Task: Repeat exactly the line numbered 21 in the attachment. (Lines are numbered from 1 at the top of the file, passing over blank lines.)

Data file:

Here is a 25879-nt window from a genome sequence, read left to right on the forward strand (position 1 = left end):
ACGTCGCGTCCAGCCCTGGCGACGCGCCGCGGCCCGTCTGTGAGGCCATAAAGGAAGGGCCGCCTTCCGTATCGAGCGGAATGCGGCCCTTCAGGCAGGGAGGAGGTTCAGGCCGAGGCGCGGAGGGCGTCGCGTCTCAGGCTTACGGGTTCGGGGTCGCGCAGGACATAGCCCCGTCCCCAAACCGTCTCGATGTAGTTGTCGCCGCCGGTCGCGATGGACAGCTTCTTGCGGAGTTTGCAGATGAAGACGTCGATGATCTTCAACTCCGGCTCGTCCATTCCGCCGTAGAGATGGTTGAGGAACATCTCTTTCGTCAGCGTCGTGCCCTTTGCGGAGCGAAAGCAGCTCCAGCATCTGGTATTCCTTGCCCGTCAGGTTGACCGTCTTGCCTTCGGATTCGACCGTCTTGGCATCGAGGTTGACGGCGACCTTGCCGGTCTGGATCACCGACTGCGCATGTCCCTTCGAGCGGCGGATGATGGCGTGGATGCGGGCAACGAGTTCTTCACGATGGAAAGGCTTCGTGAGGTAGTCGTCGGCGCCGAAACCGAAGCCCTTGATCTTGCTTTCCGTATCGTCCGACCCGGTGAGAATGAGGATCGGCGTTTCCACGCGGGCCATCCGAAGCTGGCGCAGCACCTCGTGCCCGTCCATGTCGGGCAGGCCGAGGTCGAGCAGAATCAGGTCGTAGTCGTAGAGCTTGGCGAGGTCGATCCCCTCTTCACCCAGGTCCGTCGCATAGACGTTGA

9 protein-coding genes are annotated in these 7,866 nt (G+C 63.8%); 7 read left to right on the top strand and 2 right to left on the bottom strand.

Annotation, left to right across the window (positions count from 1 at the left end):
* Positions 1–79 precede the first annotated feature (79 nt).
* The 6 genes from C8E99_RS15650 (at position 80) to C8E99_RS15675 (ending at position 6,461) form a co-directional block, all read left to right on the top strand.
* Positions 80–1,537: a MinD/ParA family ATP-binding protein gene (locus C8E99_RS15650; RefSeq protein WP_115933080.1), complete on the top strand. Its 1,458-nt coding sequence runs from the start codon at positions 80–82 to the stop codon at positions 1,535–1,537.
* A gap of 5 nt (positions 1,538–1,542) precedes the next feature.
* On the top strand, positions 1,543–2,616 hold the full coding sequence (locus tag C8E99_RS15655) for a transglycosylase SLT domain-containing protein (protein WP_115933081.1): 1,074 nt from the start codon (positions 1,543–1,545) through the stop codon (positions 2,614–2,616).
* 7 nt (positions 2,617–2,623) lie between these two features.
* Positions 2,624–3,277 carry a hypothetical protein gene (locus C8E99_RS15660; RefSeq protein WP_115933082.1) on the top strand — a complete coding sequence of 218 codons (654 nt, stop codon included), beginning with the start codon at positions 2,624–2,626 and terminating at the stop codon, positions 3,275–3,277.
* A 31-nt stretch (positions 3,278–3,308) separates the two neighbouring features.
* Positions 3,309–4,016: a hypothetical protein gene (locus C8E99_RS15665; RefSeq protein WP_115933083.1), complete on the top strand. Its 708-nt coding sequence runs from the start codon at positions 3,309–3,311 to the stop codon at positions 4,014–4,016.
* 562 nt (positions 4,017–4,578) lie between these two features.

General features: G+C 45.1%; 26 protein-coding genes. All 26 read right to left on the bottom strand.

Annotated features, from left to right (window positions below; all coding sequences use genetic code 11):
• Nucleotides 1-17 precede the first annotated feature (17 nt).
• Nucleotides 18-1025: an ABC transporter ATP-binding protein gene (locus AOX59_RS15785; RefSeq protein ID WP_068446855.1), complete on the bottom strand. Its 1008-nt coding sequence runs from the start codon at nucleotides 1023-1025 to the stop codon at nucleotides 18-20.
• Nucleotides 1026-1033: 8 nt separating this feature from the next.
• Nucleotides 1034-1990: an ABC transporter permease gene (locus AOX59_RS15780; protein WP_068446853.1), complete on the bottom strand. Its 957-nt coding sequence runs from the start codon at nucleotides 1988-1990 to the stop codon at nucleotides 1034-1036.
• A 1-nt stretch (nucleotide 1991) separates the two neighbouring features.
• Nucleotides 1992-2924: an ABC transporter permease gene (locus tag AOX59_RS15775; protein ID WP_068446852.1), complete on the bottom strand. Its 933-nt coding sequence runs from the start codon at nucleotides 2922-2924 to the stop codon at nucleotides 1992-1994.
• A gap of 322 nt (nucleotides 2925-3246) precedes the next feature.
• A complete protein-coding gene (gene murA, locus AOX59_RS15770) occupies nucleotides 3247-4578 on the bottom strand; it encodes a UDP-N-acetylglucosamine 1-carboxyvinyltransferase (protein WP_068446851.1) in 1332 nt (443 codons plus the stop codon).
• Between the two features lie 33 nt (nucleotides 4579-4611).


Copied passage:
• A 1-nt stretch (nucleotide 1991) separates the two neighbouring features.